I then progressed another project, blending (a variety of wools, seacell, trilobal nylon and bamboo) and spinning with Teeswater locks:





I think I can squeeze a few more locks onto there before I start spinning the plying thread!

#WIDN #KeepInstagramChronological #ChangeItBack

A few days ago Instagram started shuffling the order of posts I see on my account. This is not a change associated with the latest app update (though it started happening at the same time Instagram released the updated app) because it was happening for a few days before the app was updated on my phone and the feed is also jumbled when accessing via the web interface.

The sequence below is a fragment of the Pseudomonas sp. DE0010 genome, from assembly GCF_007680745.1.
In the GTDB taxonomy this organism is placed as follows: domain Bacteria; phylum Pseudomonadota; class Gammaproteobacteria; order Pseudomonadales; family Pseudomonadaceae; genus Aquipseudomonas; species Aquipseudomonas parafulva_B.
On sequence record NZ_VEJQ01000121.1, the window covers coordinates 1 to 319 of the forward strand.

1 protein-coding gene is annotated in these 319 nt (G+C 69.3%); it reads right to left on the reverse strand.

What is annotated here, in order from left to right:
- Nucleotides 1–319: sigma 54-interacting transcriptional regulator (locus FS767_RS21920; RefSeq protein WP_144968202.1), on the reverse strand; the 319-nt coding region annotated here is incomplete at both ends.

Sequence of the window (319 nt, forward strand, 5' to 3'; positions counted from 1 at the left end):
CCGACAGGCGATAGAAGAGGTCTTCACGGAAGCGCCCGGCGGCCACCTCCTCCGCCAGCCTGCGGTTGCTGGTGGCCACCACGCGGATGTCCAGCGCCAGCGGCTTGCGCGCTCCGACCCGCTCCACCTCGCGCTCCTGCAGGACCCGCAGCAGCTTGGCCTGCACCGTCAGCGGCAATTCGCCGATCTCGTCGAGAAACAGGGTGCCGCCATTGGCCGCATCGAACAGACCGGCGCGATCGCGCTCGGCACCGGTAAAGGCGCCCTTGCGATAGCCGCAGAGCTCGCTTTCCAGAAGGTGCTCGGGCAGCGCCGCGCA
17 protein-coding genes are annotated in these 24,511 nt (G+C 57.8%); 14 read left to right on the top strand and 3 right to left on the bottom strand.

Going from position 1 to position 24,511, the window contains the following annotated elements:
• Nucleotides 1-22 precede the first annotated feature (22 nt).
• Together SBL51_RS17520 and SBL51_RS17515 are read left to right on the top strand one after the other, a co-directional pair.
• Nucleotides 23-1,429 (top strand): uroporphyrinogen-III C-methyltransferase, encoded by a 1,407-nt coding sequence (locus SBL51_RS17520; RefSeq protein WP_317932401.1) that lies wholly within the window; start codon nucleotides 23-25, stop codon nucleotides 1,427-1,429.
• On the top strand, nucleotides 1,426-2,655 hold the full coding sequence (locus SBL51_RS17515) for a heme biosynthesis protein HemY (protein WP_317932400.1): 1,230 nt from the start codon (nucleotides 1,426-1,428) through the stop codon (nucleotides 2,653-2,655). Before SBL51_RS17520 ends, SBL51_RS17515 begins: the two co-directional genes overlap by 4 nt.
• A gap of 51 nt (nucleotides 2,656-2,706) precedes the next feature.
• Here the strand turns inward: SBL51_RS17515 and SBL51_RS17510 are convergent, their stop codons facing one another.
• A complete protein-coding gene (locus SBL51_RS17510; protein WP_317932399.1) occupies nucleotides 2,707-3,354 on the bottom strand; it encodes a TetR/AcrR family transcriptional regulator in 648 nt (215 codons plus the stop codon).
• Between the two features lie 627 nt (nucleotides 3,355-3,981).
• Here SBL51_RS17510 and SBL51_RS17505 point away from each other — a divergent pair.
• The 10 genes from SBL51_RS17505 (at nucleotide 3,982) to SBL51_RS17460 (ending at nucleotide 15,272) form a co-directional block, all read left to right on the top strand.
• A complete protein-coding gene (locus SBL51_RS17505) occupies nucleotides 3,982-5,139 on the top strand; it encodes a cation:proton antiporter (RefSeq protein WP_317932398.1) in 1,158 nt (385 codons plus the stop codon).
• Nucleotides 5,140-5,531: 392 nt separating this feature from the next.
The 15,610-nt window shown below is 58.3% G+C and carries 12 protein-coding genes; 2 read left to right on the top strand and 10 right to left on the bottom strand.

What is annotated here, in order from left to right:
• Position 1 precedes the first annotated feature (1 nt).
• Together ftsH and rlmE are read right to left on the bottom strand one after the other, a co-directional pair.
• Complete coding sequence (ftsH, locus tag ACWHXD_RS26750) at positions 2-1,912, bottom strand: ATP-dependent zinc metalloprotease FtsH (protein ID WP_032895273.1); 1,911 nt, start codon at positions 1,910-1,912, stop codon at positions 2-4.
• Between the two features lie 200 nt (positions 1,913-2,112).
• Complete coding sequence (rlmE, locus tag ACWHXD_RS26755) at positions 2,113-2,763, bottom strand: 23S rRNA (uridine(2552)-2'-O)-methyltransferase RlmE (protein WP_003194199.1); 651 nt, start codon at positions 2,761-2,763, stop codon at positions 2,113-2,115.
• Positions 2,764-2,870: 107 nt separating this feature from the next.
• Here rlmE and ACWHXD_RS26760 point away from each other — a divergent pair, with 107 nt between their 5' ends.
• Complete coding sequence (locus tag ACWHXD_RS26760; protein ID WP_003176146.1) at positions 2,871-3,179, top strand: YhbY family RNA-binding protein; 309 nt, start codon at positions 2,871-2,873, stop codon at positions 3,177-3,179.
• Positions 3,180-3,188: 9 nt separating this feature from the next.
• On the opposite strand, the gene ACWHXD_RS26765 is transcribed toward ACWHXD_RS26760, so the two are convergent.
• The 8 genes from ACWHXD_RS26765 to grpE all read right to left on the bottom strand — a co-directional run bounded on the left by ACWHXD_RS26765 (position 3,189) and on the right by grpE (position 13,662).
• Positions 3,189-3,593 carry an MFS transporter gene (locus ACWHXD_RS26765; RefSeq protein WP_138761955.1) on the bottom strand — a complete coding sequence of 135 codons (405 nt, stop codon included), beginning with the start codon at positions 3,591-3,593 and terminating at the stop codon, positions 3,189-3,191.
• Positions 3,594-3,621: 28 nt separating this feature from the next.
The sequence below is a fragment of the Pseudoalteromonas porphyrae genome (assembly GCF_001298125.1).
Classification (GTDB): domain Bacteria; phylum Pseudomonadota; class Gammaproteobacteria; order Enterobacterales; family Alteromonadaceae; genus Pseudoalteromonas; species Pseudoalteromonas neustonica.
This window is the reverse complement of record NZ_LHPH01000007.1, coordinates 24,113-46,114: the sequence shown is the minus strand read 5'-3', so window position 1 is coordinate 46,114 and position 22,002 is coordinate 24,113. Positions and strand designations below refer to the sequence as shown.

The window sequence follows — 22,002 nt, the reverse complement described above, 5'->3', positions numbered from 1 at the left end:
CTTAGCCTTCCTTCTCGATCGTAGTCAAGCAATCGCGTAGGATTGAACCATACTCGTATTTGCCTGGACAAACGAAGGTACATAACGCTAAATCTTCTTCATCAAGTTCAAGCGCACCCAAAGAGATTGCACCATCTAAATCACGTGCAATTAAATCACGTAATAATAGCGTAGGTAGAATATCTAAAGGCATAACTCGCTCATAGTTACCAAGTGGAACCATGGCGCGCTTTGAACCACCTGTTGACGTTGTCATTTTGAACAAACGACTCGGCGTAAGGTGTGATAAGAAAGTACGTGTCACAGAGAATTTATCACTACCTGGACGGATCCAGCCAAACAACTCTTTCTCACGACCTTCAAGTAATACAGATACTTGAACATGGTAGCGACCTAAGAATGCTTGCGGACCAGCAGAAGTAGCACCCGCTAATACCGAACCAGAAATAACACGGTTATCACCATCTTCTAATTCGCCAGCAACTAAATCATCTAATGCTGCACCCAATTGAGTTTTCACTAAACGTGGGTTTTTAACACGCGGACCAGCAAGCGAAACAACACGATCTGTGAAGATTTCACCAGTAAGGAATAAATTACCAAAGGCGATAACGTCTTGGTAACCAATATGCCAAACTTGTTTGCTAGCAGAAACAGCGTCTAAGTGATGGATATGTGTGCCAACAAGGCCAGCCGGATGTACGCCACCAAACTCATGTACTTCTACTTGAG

I have found that I miss the synchronicity of posts. I enjoy seeing sunsets sweeping across the country. And waking up to sunrises. I enjoy seeing a beautiful sunset and at the same time seeing a friend from across the world posting an equally beautiful sunrise. I enjoy seeing projects develop (sometimes seeing them backwards as I work back through the posts). I love seeing when people are heading to the same event, at the same time, from different parts of the country (or world). And I love seeing their posts appearing together while they are there. I enjoy posting up pictures of crafting, to see other friends posting up what they are doing at the same time. I love posting pictures from my garden and enjoying seeing friends posting about their garden at the same time. At least, I used to enjoy all this a week ago. I am missing the chronological nature of the posts.  Progress on projects is shown without any order and I do not enjoy hunting around for posts I am expecting to see at the time I log on.